If and when that happens, we could see a major top. Until then, we are likely to remain in the same overall pattern that we've seen over the last three years, a steady climb toward higher prices punctuated by occasional pull backs, with the maintenance of the long term up trend remaining intact."
Yet, at this point, since the Congressional genie is out of the bottle, anything goes.
Ironically, according to Newsbusters.org, in a blog penned by Rich Noyes http://newsbusters.org/user/15, this is the reality of the situation: �the U.S. government took in more than $7 billion from ExxonMobil during the first quarter of 2006, a jump of more than $2 billion from the same time period in 2005. And that doesn�t count the more than $7.6 billion in excise taxes � the gas tax � that ExxonMobil collected for the government during the same quarter. Plus another $11 billion in "other taxes" and ExxonMobil sent the government more than $25 billion in the first quarter of 2006 -- three times more than the amount network reporters seem to feel is obscene.�
Noyes added: �ExxonMobil, in 2005 the company reported paying just under $99 billion in taxes � $23.3 billion in income taxes, $30.7 billion in excise taxes, and $44.6 billion in �other taxes.� And yet politicians are preparing to extract still more in taxes from the big oil companies, as if those costs won�t ultimately be incurred by consumers.�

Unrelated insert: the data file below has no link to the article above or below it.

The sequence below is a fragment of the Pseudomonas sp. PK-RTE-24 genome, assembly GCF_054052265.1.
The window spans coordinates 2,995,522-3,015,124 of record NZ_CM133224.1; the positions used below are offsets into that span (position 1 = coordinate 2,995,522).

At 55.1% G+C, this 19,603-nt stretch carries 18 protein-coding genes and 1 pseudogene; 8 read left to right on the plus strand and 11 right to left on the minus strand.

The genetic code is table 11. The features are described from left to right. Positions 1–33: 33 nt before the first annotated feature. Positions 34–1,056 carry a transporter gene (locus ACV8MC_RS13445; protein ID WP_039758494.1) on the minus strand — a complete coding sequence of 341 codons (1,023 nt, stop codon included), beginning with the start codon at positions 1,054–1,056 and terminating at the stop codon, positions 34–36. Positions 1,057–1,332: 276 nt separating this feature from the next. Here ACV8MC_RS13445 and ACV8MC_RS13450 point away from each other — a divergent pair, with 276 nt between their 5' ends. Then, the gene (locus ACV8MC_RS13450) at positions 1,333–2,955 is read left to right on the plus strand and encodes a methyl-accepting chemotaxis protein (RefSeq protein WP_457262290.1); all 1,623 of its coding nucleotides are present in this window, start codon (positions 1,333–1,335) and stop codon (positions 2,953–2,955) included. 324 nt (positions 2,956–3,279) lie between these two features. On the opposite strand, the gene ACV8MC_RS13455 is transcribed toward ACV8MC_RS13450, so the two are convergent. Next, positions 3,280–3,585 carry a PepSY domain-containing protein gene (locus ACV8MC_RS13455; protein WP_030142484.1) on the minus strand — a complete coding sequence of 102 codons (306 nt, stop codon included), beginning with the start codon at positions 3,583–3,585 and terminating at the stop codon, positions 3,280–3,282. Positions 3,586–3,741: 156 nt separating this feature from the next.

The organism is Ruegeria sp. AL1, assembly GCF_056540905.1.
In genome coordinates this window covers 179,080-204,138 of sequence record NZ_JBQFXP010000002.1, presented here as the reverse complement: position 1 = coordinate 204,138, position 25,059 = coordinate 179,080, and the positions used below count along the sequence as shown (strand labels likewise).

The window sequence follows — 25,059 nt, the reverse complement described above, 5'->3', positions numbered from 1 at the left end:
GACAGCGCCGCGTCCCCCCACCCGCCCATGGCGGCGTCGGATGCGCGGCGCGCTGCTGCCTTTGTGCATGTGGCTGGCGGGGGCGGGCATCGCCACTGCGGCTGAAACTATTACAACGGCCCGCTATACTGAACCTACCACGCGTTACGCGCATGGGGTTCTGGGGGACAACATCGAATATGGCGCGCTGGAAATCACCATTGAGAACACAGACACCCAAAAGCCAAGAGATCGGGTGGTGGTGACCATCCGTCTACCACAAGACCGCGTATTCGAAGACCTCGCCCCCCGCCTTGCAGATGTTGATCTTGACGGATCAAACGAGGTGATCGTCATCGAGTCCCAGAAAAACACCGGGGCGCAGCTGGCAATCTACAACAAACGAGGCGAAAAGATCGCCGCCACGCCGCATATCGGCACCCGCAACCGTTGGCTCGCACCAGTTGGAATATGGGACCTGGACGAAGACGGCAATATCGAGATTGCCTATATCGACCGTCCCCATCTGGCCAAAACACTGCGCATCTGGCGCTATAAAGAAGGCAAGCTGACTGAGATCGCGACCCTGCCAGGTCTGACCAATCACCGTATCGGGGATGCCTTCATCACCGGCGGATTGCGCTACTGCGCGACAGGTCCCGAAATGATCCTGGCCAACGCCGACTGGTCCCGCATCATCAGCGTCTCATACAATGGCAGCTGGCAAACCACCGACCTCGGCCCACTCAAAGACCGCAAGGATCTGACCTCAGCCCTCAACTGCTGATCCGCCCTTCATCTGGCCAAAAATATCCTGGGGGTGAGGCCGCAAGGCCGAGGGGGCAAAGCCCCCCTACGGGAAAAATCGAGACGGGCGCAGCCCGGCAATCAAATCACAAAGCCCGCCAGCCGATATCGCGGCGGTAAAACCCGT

The irony of the timing is not lost on us either, as just when the anger level inside the beltway is hitting fever pitch, it looks as if the U.S. refinery cycle has turned and gasoline supplies are starting to rise, suggesting that a price decrease is in the cards.
When Congress gets involved in the markets, it�s often a sign that a top is closer than most realize.
© 2006 Joe Duarte, M.D.
Dr. Duarte's Bio and Archive
Joe Duarte, M.D.
Joe Duarte M.D. is founder and Editor in Chief of Joe-Duarte.com. Dr. Joe Duarte's Daily Market I.Q. is a premium service that provides daily intelligence, trading strategies, and technical analysis at www.joe-duarte.com. Duarte offers free analysis and news coverage at www.intelligentforecasts.com . Dr. Duarte is a board certified anesthesiologist, a registered investment advisor, and President of River Willow Capital Management. He is author of "Successful Energy Sector Investing" and "Successful Biotech Investing" (Prima/Random House). Duarte's analysis appears regularly in major outlets including CBS MarketWatch and Investor's Business Daily.